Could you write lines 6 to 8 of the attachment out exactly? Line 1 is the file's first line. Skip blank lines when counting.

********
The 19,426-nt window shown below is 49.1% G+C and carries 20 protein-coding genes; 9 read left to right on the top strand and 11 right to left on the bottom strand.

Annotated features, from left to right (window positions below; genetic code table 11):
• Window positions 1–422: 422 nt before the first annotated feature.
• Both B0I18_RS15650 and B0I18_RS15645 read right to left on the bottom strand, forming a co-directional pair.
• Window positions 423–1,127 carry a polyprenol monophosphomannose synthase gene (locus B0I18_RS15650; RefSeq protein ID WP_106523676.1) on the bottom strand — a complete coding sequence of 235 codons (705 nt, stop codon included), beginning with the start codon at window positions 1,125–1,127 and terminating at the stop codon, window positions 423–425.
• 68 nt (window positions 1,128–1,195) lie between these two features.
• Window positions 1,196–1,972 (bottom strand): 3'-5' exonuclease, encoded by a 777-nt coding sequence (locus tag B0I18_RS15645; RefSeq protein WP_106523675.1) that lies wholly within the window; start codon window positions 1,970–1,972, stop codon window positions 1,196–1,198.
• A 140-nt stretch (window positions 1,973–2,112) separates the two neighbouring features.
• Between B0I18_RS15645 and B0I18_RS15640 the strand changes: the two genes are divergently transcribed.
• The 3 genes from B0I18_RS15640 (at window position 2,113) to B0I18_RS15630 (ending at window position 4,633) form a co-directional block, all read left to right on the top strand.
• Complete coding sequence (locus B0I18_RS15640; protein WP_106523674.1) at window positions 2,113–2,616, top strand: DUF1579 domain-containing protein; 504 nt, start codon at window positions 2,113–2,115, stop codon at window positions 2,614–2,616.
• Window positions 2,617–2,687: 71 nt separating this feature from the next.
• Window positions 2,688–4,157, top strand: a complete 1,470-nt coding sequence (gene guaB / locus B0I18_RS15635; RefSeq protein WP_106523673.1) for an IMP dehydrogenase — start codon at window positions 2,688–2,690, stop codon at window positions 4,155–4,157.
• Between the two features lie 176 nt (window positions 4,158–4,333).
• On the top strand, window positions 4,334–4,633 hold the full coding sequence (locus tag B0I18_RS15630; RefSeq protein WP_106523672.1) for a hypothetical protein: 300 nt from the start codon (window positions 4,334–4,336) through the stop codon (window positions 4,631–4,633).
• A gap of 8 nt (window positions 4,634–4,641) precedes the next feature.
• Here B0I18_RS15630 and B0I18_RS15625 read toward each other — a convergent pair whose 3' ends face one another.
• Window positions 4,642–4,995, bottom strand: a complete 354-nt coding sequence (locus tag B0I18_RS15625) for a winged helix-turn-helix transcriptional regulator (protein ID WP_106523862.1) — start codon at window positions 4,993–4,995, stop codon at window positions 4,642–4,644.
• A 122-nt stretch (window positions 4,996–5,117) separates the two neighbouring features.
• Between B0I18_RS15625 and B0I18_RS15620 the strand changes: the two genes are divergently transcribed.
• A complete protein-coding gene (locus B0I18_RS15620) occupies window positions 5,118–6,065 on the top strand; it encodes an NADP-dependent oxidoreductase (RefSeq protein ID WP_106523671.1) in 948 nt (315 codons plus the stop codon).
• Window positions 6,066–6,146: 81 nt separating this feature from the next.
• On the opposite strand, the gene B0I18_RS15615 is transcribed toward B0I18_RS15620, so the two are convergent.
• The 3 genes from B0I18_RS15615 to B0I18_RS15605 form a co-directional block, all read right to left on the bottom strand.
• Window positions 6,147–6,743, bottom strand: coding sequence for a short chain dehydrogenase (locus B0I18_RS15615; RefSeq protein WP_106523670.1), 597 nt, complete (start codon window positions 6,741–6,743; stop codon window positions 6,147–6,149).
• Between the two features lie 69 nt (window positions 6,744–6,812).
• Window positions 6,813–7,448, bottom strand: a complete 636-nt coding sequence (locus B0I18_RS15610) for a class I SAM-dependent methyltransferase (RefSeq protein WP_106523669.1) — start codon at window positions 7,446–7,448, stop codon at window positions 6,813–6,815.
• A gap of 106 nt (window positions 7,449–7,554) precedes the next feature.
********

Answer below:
• 68 nt (window positions 1,128–1,195) lie between these two features.
• Window positions 1,196–1,972 (bottom strand): 3'-5' exonuclease, encoded by a 777-nt coding sequence (locus tag B0I18_RS15645; RefSeq protein WP_106523675.1) that lies wholly within the window; start codon window positions 1,970–1,972, stop codon window positions 1,196–1,198.
• A 140-nt stretch (window positions 1,973–2,112) separates the two neighbouring features.